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UW System To Pay $6.3M To Satisfy Lenders In Bankruptcy Negotiations With UW-Oshkosh Foundation

Foundation Will Look To Merge With Another Fundraising Foundation On Campus

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The University of Wisconsin System Board of Regents and the University of Oshkosh Foundation have come to an agreement to stave off bankruptcy for the non-profit. When the deal is finalized in the coming months, the foundation will look to merge with another foundation on campus.

The UWO Foundation got into trouble due to development deals made by former UW-Oshkosh Chancellor Richard Wells and former Vice Chancellor Thomas Sonnleitner. Charges of misconduct in office allege Wells and Sonnleitner wrongly assured lenders that, through the UWO Foundation, the university would back loans made on five development projects. The projects included a hotel, a sports center, an Alumni Welcome Center and two bio digesters.

But state law prohibits the use of public money for private purposes.

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The UWO Foundation filed for Chapter 11 bankruptcy in August 2017. In bankruptcy negotiations late last week, the UW System agreed to pay $6.3 million to satisfy lenders.

During the foundation’s bankruptcy trouble, UW-Oshkosh announced the creation of another foundation — the Titan Alumni Foundation — that also solicits donations and grants scholarships.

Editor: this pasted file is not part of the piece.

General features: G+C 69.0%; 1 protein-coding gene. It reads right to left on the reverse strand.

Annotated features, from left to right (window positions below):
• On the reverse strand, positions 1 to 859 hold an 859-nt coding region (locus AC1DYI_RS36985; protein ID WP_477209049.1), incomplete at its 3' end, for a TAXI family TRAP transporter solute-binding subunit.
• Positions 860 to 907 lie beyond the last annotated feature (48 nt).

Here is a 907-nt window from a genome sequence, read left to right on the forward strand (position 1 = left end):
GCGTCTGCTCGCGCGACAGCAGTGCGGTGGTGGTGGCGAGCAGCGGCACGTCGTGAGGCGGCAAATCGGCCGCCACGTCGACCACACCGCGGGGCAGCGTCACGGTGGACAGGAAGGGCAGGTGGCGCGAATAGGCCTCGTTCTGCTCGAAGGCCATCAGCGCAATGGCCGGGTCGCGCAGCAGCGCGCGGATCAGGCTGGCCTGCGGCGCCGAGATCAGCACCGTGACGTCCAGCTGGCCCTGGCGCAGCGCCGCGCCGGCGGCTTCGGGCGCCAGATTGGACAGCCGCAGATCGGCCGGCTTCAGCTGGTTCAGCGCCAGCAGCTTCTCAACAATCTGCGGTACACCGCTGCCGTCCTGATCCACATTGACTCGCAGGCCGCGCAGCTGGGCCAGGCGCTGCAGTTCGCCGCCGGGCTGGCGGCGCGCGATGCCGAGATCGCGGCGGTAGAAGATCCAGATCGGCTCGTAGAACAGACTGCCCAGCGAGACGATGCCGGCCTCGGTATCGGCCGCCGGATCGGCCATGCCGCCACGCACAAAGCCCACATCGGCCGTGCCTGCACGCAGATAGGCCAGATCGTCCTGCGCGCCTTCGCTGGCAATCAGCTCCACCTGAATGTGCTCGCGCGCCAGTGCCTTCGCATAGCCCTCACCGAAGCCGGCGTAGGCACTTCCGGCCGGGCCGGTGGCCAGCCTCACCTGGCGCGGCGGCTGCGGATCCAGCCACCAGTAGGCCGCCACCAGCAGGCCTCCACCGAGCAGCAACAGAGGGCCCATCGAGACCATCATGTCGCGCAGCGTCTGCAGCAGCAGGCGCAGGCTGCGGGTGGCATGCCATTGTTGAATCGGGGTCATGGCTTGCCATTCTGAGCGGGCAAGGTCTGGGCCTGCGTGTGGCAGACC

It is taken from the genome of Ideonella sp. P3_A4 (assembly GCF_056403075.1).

Paul Swanson, an attorney for the UWO Foundation, said he hopes the two foundations will merge in 2019.

“This school isn’t big enough for two foundations quite frankly,” Swanson said. “So we will figure out who is going to do what and we anticipate we will be the foundation as we were before.”

He added that the UWO Foundation has an endowment of $23 million and now that the money woes are being addressed, it was time for the organization to move forward.

Miles Maguire, a UW-Oshkosh journalism professor and editor of The Oshkosh Examiner, said Wells and Sonnleitner might use the settlement to their advantage.

“The criminal case is still alive against Wells and Sonnleitner,” Maguire said, adding that since the university did, to some extent, back the loans, the two could argue there was no misconduct. “If you take out that argument that what they were doing was illegal it certainly, I think, complicates the criminal case against them.”

If convicted the two would each face up to 17-and-a-half years in prison and $50,000 in fines.

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